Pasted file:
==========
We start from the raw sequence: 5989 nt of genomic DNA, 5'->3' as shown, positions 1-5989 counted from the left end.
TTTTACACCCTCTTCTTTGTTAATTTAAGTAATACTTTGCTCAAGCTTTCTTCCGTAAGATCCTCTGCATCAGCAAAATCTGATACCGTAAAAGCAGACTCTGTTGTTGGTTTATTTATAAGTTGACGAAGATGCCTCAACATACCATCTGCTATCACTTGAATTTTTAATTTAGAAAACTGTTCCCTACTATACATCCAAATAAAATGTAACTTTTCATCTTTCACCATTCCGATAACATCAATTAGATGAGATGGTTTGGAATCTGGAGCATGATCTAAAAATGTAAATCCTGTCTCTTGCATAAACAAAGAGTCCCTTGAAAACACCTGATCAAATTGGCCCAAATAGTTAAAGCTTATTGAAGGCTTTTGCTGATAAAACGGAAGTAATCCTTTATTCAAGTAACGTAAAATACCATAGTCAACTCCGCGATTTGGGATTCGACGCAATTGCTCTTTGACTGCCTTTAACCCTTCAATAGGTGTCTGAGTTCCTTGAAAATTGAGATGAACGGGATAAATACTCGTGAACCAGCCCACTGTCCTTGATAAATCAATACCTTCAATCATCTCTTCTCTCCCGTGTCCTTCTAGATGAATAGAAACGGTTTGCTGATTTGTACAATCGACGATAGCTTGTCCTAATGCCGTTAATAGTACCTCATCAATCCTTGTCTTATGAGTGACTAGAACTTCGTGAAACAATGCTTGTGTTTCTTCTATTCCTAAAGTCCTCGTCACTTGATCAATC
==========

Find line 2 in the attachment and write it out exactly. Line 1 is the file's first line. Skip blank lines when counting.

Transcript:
TTTTACACCCTCTTCTTTGTTAATTTAAGTAATACTTTGCTCAAGCTTTCTTCCGTAAGATCCTCTGCATCAGCAAAATCTGATACCGTAAAAGCAGACTCTGTTGTTGGTTTATTTATAAGTTGACGAAGATGCCTCAACATACCATCTGCTATCACTTGAATTTTTAATTTAGAAAACTGTTCCCTACTATACATCCAAATAAAATGTAACTTTTCATCTTTCACCATTCCGATAACATCAATTAGATGAGATGGTTTGGAATCTGGAGCATGATCTAAAAATGTAAATCCTGTCTCTTGCATAAACAAAGAGTCCCTTGAAAACACCTGATCAAATTGGCCCAAATAGTTAAAGCTTATTGAAGGCTTTTGCTGATAAAACGGAAGTAATCCTTTATTCAAGTAACGTAAAATACCATAGTCAACTCCGCGATTTGGGATTCGACGCAATTGCTCTTTGACTGCCTTTAACCCTTCAATAGGTGTCTGAGTTCCTTGAAAATTGAGATGAACGGGATAAATACTCGTGAACCAGCCCACTGTCCTTGATAAATCAATACCTTCAATCATCTCTTCTCTCCCGTGTCCTTCTAGATGAATAGAAACGGTTTGCTGATTTGTACAATCGACGATAGCTTGTCCTAATGCCGTTAATAGTACCTCATCAATCCTTGTCTTATGAGTGACTAGAACTTCGTGAAACAATGCTTGTGTTTCTTCTATTCCTAAAGTCCTCGTCACTTGATCAATC